walk

A new study from Columbia University in New York reports that just five minutes of walking every half-hour can offset some of the most harmful effects of sitting for long periods.

The research team, led by Keith Diaz, PhD, an associate professor of behavioural medicine at Columbia’s Vagelos College of Physicians and Surgeons, tested five different exercise “snacks”.

They included one minute of walking after every 30 minutes of sitting, one minute after 60 minutes, five minutes every 30 minutes, five minutes every 60 minutes, and no walking.

“If we hadn’t compared multiple options and varied the frequency and duration of the exercise, we would have only been able to provide people with our best guesses of the optimal routine,” Diaz said in a statement.

The need to sit less

There’s plenty of research that concludes that prolonged sitting, like that done in office settings, is a health hazard, even for those who exercise regularly.

Doctors advise adults to move more and sit less.

The question then becomes how to mitigate all that sitting while it happens.

And, according to the new study’s researchers, there hasn’t been much research giving office workers a satisfactory answer.

The new study was small – only 11 adults participated in Diaz’s laboratory.

Participants sat in an ergonomic chair for eight hours, rising only for their prescribed exercise period of treadmill walking or a bathroom break.

Researchers said they made sure each participant didn’t over-exercise or under-exercise. They also periodically measured the study subjects’ blood pressure and blood sugar (key indicators of cardiovascular health).

Participants were allowed to work on a laptop, read, and use their phones during the sessions and were given standardised meals.

Researchers reported that five minutes of walking every 30 minutes had the best results. It was the only amount that significantly lowered both blood sugar and blood pressure.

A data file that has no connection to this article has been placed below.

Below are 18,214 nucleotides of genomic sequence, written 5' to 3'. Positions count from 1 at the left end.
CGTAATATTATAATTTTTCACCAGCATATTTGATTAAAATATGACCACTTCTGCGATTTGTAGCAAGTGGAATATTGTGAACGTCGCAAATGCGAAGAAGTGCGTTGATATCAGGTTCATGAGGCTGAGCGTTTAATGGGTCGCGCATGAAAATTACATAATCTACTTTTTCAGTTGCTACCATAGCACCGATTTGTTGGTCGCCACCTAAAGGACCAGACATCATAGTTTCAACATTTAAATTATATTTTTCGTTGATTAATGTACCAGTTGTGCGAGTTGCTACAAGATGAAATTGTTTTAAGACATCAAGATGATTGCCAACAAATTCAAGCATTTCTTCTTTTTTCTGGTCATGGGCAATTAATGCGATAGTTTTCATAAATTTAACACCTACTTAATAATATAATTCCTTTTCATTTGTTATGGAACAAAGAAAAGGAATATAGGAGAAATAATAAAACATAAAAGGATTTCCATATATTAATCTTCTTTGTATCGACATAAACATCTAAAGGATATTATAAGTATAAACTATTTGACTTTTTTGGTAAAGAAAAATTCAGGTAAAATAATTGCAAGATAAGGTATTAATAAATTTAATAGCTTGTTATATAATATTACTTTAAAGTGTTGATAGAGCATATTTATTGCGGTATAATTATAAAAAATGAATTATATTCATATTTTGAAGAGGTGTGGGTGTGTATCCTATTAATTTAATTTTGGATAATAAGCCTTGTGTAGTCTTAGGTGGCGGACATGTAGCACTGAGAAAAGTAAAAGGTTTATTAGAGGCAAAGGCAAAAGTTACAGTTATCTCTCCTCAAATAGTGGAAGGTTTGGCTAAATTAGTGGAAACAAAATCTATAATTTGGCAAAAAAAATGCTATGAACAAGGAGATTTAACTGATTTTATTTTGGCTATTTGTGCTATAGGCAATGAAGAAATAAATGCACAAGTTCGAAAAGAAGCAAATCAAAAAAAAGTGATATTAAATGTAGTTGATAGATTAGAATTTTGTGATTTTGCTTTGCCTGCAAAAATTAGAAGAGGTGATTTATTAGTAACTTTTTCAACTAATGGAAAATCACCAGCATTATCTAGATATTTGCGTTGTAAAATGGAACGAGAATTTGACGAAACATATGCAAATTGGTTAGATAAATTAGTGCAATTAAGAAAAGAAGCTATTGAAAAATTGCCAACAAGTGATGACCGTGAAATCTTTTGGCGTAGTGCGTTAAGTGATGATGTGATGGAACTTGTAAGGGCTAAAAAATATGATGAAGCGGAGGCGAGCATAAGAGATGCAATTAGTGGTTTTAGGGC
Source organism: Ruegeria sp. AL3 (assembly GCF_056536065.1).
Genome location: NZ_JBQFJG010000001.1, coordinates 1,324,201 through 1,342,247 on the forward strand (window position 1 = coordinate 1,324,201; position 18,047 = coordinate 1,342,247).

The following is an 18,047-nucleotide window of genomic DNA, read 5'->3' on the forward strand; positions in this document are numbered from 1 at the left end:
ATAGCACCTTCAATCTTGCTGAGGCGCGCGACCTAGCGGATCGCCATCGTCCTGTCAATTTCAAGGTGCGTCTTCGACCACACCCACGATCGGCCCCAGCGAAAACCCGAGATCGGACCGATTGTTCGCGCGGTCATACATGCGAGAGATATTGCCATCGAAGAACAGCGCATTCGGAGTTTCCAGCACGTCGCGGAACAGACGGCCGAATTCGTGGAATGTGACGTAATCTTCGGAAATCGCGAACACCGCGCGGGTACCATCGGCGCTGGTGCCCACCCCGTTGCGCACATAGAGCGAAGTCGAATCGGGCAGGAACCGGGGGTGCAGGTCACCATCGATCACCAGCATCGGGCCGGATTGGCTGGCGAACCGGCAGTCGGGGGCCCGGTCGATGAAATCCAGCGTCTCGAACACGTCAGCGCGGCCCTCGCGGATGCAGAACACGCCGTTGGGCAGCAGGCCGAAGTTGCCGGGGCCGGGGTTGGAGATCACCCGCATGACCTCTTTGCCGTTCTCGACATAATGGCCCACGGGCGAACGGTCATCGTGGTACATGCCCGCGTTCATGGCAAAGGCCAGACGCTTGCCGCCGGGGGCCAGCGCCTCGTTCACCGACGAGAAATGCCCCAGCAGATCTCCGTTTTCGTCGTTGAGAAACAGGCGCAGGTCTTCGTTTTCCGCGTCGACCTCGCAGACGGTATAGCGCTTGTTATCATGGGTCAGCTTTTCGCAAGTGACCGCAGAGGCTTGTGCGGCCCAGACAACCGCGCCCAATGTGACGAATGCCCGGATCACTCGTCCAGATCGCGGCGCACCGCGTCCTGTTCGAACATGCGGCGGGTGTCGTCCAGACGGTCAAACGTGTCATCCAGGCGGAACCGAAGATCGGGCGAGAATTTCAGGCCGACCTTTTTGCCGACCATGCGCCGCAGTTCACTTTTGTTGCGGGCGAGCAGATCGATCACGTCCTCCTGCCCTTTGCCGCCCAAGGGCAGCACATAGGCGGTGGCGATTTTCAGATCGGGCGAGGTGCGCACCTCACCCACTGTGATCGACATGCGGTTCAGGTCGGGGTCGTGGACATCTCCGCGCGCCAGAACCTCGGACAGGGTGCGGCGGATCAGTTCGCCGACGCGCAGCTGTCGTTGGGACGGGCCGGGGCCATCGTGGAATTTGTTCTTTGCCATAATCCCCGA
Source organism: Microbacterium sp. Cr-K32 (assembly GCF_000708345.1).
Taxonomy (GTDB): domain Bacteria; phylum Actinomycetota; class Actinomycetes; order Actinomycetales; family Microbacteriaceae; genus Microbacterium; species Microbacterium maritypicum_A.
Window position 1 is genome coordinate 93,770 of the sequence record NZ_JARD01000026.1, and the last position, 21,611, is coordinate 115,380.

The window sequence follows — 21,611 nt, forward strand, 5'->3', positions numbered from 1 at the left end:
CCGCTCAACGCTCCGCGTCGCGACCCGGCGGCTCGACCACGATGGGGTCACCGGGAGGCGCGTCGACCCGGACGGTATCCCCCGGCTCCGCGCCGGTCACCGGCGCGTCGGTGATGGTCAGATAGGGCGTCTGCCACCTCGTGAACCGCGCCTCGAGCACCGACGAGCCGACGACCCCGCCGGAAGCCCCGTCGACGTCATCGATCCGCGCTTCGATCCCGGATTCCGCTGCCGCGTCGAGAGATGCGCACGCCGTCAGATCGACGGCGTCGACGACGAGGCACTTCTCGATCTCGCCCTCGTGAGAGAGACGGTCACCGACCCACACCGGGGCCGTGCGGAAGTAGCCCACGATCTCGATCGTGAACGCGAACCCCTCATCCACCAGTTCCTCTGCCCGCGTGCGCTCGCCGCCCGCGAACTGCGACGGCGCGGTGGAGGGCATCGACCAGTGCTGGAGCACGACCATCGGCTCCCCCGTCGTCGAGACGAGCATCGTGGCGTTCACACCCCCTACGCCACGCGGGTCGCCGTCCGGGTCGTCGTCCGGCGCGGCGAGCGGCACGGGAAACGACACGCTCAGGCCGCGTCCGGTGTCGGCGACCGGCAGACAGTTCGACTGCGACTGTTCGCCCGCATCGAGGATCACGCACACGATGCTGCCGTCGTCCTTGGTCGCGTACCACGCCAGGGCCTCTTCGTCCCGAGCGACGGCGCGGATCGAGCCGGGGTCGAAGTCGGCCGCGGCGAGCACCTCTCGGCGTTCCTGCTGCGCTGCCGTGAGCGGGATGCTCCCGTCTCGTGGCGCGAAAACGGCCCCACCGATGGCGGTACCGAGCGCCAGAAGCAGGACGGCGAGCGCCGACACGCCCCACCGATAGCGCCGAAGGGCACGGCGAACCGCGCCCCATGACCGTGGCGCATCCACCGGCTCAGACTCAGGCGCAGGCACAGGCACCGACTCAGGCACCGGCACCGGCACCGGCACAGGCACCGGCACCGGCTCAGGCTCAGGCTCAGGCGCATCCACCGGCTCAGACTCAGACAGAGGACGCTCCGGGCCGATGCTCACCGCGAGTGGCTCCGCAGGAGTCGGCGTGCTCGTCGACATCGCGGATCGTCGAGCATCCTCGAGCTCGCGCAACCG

The walking regimen dramatically affected how participants responded to large meals, reducing blood sugar spikes by 58 per cent compared with sitting all day, the researchers reported.

Taking a walking break every 30 minutes for 1 minute also provided modest benefits for blood sugar levels throughout the day.

How to walk while you work

Perry Mykleby is a certified personal trainer with an orthopaedic exercise certification. Mykleby told Healthline about some ways to mitigate all that sitting is to get a standing desk, even one with a treadmill accessory.

“Take activity breaks at regular intervals,” Mykleby said. “Rather than sitting for long stretches of time, set reminders for yourself to stand up and move around. This might include things like doing deep knee bends (or my personal favourite, Hindu squats). Squats in and out of the desk chair are also an option.”

Mykleby said offices with “cube cities” can make exercise a bit awkward.

“Find excuses to walk around the building, climb stairs, anything that makes sense that doesn’t detract from you doing a good job at what you’re being paid to do,” Mykleby told Healthline.

—healthline.com

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A new study from Columbia University in New York reports that just five minutes of walking every half-hour can offset some of the most harmful effects of sitting for long periods.

The research team, led by Keith Diaz, PhD, an associate professor of behavioural medicine at Columbia’s Vagelos College of Physicians and Surgeons, tested five different exercise “snacks”.

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